The German Football Association (DFB) has published a new regulation on the right to play of trans, intersex and non-binary persons. The regulation will come into effect as of the 2022/23 season, and has been incorporated into the DFB playing regulations, the DFB youth regulations and the DFB Futsal regulations for amateur football.
The regulation sets out that players with the gender status of ‘diverse’ or ‘not specified,’ or players who have had their gender reassigned, can decide for themselves in the future whether they should be granted the right to play for a women’s or men’s team. This also applies to transgender players, who can now switch teams at their own discretion, or remain in the team in which they currently play for. As long as the player’s health is not affected by playing sports while taking medication, they can continue to participate in the sport. Under the new regulation, this would not be considered as doping.
Until now, the gender listed in a player’s personal documentation (male or female), has been a decisive factor in determining eligibility and playing rights from the U19 level onwards. Before now, there had been no rules set out for persons who identify as ‘diverse’ or ‘not specified.’ Since 2018, it has been possible to select ‘diverse’ when indicating one’s gender in the civil registry and the number of people that have chosen to do so has risen as a response. This also affects persons who play football, which is why the introduction of a clearly defined regulation has become even more important. After all, everyone should have the right to be able to play football.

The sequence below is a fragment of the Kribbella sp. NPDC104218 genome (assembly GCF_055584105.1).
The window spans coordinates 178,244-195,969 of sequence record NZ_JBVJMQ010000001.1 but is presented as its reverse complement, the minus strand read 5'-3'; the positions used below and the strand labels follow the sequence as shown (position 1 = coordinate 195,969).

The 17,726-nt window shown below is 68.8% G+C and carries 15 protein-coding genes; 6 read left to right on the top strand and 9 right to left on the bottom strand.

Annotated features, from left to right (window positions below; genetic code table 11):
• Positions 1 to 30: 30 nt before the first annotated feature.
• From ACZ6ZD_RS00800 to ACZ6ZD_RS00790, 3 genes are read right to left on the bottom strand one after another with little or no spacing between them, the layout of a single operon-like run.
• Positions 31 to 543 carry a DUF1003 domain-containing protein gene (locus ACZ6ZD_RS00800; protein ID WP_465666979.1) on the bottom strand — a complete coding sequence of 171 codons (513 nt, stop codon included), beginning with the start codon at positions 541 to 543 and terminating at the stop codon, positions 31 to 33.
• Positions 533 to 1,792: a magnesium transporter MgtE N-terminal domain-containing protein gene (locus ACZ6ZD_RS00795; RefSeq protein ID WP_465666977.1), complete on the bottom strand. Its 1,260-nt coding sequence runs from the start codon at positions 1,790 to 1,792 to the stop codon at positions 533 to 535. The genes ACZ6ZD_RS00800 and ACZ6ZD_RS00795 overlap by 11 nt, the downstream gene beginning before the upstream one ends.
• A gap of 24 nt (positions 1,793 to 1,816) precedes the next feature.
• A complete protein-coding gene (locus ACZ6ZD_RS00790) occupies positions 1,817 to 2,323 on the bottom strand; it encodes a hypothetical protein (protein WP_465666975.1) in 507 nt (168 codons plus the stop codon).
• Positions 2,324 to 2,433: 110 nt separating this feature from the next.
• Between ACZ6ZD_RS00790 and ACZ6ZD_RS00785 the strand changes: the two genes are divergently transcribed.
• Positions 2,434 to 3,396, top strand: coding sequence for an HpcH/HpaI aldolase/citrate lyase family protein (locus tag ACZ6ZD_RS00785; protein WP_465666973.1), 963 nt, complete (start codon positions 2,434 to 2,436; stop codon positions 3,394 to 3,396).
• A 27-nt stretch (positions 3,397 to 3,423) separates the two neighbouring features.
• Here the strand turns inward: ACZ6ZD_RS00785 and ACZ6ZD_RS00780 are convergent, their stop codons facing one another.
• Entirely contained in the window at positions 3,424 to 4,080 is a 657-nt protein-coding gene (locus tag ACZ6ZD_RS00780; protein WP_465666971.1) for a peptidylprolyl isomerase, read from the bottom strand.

Promoting diversity as well as preventing and eliminating discrimination, especially based on gender, is part of the DFB’s values, as is laid out in the association’s statutes. Thomas Hitzlsperger, the DFB’s diversity ambassador, said “Football stands for diversity, a value that the DFB also promotes. This new regulation on playing rights will provide an important foundation to allow players with diverse gender identities to play football.”
The Berliner Fußball Verband introduced such a regulation back in 2019 and was the first regional association to do so. The regulation has been successfully put into practice since then has shown that this directive will not affect the integrity of the competition. All people have different physical strengths and abilities that only lead to the success of a team, regardless of gender.
Sabine Mammitzsch, the vice president for women’s and girls’ football welcomes the regulation: “The national and regional associations and also those responsible at grassroots level have signaled for some time that there is uncertainty around how to treat trans, intersex and non-binary players in practice. They therefore welcome the introduction of a far-reaching, nationwide regulation on the playing rights of these groups.”
In order to make the process as uncomplicated as possible, trustees will be appointed at the regional level to assist players who identify as “diverse,” “not specified” or those who are having their gender reassigned. The trustees will work closely will the relevant regional contact points for incidents of violence and discrimination and will support the respective persons until their playing eligibility has been granted and beyond.###more###